Walking up to the Redgarden Wall we warmed up and found the 5.8 Mr. Natural in the sun. The crack was still cold and we definitely weren’t sheltered from the wind, but let’s give it a go.

Racking up I pondered how my first climb in a month would go and quickly found that between the cold and being out of practice this felt as hard as some 5.9’s I’d done a month prior.

Coming back down I cleaned all the gear then we pulled the rope and Jenn got ready to lead the same pitch. On the way up I heard an “Uh-oh, that cam might be stuck.” Sure enough, as she lowered and cleaned the gear the #1 red camalot was not coming out. She worked on it for at least 15 minutes, getting it inverted. I offered to climb up and try to finagle it out if she needed a break.

Trading places I went up and at least managed to reset the cam into its original orientation. At least we were only 15 feet apart and could carry on a conversation while counterbalancing one another. Discussing college majors brought mention of my religious studies minor then questions on our personal beliefs. 20 minutes into my shift working on the cam I declared atheist leanings, but conceded a bit of agnostic. Maybe I’d believe in a higher power if shown an undeniable mir. . ., mira. . ., Miracle! The cam pops out and I hold it up triumphantly!

Back on the ground I’m sure it was my own tenacity, but our will to climb in the cold wind is steadily weakening. We check out Jenn’s stated project for the day, a 5.11a route that is now in the shade of Eldorado Mountain. Slowly the sun creeps around the other side of the peak and throws some weak light on the rock. Jenn psyches her self up for the climb, one that looks hard and possibly a little dangerous. A few moves up she decides the rock “feels cold, like death” and we agree to bail, head to Southern Sun and get a beer and warm up. Feels like the smartest thing we’ve done all day.

Later she sums up the day as:
“ate pancake, climbed one pitch, fought gear, ate donut, drank pint, ate fries”

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Somewhat recovered from last weekend’s marathon, I decided to keep up the bit of hiking fitness with a few walks around three Jefferson County Open Space parks I hadn’t visited.

A short two mile walk around the South Valley Park and it’s rock formations started my day.

With the sun and scenery I was feeling happier than the artist’s rendition of a sad-looking, extinct proto-mammal on the informative signs.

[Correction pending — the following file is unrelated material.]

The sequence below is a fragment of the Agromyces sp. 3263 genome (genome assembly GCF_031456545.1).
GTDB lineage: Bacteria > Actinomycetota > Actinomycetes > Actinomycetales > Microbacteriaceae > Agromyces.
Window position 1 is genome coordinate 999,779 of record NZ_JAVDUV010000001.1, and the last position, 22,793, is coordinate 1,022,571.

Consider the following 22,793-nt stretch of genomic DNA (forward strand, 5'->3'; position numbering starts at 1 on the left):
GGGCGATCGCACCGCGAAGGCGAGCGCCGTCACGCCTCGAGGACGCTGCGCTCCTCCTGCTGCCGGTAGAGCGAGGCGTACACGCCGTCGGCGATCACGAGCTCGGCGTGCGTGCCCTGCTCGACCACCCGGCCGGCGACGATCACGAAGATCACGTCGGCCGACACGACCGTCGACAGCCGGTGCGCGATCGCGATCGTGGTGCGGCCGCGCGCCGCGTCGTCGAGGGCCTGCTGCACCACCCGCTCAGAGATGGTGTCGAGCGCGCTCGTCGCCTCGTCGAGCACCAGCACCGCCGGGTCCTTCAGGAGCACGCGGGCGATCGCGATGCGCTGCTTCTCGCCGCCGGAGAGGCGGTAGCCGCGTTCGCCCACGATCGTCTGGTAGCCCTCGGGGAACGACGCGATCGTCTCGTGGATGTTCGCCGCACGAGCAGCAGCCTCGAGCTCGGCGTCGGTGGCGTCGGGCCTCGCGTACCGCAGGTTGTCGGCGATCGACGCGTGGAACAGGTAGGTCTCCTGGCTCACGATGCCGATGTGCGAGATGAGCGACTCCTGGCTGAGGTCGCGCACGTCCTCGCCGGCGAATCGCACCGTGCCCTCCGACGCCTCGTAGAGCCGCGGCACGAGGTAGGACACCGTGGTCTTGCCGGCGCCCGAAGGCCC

A few other hikers and a couple runners were also out this morning.

Following a few back roads I’d never been on I found Deer Creek Canyon road aptly named.

At Meyer Ranch Park I hiked most of the trails for a short 4 miles through the trees.

Finally I took a 3 mile loop around the Flying J Ranch Park which was the least interesting of all 3 parks. Young trees with a lot of stumps and fire openings provided little of scenic interest. Maybe with some more snow this would make a fun cross country ski loop.

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Looking at an AM departure for a two week trip back to the midwest, I spent my last night in Golden at the opening of the Alpine Styles art exhibit at the American Mountaineering Center. While there I finally met Chris Pruchnic, the chair of the American Alpine Club’s Front Range section.

I launch out of town the next morning only making a significant stop when I reach Omaha, and enjoy a late lunch at the Upstream Brewing Company. A short stretch of driving takes me to Anita, IA where I ponder how the land-locked town ended up with the slogan “A Whale of a Town”. Camping at a state park I enjoyed the near full moon and lack of other visitors.

Arriving in Chicago I prepare for that evening’s beer mile. I ran the event once before and thought that spectating just might be more fun than participating. To share the fun, I took a video of the event.

On Monday I was struck with the tragic news that Chris Pruchnic had passed away in a climbing accident on Saturday. I can’t say I knew him well, but the shock came from having just met him not 48 hours before his accident. Chris seemed to have been very active with the AAC, and an extremely friendly and giving individual. You will be missed.

The rest of the week passed with me feeling a little lost and wishing I was back in Colorado. A few days of rain and stuffing myself with food didn’t help. At least getting out for a 13 mile hike around the Deam Wilderness with the Bloomington Hikers got me thinking ahead.

I’d be sweeping the Tecumseh Trail Marathon for the 8th year in a row and was badly out of hiking shape. Feeling a little sore by the end of the 13 mile hike I could now shift to worrying about the 26 miles I’d be doing the next weekend.

While camping in the Deam Wilderness, I pondered at what point this summer/fall my life migrated from the largely horizontal concerns of hiking and mountaineering to the vertical life of accumulating pitches of rock climbing with short approaches. Overnight temps froze those thoughts and frosted the tent and I put in another week of work prior to the marathon.

Saturday morning started with a look out the window and seeing 3+ inches of new snow. This was more than we’d had in Golden all season yet. While my brother (acting as co-sweep this year) and I made it to the race headquarters without much issue, the shuttle buses refused to transport all the runners to the start line. The normally point-to-point course would be an out-and-back this year.

The temps stayed right around freezing with intermittent light snow all day and nearly no wind. Beautiful conditions for a run, if not a fast time. Also, passing runners moving in the opposite direction definitely slowed everyone down, but the race officials, HAM radio operators and aid station volunteers all responded quickly to the changed reality. I took a few short video clips, edited together below.

Sore, but proud, once again, to be associated with this event and the amazing runners who push on through at the back of the pack, my brother and I stiffly make our way to a big elk burger dinner. One final huge feed at the Village Deli sends us off in different directions the next morning and I’m several states away before needing to snack again.